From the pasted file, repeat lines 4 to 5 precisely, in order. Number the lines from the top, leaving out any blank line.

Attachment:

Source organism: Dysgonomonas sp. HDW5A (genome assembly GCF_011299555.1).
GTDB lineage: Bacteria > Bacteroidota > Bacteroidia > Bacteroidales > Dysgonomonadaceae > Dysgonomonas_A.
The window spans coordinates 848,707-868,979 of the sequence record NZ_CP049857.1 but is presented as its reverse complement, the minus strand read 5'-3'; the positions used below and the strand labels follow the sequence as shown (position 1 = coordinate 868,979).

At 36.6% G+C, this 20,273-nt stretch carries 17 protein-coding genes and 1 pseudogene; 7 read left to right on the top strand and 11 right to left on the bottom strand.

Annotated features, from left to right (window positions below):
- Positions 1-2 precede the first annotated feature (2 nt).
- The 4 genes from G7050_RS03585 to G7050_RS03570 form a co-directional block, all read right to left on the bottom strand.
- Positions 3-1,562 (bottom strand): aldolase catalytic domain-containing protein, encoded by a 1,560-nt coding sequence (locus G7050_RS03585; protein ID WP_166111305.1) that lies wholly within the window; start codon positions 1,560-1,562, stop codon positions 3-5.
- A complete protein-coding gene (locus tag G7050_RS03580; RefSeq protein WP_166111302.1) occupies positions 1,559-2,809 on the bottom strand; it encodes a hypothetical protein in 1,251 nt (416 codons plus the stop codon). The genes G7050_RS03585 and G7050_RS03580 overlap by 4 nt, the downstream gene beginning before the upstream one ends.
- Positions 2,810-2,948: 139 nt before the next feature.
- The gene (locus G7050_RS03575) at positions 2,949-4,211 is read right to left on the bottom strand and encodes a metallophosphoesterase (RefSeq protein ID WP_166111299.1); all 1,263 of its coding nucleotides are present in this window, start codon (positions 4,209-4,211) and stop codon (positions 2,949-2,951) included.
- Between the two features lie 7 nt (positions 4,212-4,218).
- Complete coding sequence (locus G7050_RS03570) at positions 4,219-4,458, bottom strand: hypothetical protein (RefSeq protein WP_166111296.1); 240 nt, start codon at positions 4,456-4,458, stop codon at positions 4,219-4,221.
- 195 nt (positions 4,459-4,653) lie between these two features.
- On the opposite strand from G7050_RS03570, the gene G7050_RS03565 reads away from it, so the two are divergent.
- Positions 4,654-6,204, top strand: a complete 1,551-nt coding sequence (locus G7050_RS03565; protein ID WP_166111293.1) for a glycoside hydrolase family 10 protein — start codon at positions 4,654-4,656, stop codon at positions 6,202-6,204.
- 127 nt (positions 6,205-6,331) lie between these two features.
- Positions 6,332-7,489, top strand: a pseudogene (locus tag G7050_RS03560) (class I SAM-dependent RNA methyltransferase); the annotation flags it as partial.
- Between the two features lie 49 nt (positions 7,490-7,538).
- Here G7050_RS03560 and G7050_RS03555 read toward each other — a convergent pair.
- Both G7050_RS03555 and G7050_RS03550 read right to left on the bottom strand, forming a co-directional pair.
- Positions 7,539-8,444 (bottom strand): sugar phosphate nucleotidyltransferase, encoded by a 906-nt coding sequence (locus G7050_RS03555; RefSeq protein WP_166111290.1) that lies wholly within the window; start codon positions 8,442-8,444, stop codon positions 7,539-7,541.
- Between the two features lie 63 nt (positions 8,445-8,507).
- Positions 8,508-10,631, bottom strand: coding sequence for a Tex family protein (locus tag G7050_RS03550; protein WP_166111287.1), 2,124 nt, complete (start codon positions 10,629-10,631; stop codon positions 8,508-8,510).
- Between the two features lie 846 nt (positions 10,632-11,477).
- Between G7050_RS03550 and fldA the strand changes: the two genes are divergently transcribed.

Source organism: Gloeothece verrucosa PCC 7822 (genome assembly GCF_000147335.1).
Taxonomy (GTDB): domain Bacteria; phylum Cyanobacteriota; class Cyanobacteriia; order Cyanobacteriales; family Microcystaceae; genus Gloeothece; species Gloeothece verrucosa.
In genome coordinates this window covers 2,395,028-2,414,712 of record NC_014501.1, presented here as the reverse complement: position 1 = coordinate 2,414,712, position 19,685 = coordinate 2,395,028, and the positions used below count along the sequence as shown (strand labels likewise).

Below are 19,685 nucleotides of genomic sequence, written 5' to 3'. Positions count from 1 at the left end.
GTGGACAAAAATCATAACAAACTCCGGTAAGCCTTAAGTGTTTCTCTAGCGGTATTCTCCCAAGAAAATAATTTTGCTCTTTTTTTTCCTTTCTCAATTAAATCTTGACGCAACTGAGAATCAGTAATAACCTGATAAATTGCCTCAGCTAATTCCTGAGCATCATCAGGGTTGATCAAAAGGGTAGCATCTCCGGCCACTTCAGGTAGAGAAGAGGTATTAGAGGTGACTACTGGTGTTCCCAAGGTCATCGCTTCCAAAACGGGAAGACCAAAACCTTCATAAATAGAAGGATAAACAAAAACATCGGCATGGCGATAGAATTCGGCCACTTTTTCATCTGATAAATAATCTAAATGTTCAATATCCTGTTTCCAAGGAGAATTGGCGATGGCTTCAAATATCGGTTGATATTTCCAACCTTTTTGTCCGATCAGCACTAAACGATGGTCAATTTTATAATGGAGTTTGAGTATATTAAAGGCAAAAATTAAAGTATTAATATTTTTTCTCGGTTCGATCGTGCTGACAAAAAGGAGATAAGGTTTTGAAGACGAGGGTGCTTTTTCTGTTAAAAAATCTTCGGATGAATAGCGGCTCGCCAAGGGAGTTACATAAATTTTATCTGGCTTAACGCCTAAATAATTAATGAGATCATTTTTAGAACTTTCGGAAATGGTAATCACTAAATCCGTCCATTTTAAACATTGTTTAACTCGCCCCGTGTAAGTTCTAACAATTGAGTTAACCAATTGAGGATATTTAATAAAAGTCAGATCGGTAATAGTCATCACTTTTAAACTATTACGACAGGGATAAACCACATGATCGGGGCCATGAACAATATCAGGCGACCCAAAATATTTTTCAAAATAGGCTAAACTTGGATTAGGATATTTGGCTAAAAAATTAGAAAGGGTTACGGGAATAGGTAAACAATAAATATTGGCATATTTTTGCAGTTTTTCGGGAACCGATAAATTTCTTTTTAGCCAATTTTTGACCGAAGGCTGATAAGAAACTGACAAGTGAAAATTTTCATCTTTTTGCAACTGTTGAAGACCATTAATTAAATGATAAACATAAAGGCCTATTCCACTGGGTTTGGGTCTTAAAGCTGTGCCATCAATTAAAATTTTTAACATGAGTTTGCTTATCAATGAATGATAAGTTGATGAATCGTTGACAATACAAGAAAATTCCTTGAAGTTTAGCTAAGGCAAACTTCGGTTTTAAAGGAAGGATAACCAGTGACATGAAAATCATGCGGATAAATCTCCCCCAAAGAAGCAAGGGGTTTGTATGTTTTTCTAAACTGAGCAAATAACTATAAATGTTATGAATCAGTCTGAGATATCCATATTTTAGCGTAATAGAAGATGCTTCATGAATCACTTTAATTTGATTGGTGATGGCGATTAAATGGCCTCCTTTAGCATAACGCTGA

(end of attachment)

At 36.6% G+C, this 20,273-nt stretch carries 17 protein-coding genes and 1 pseudogene; 7 read left to right on the top strand and 11 right to left on the bottom strand.

Annotated features, from left to right (window positions below):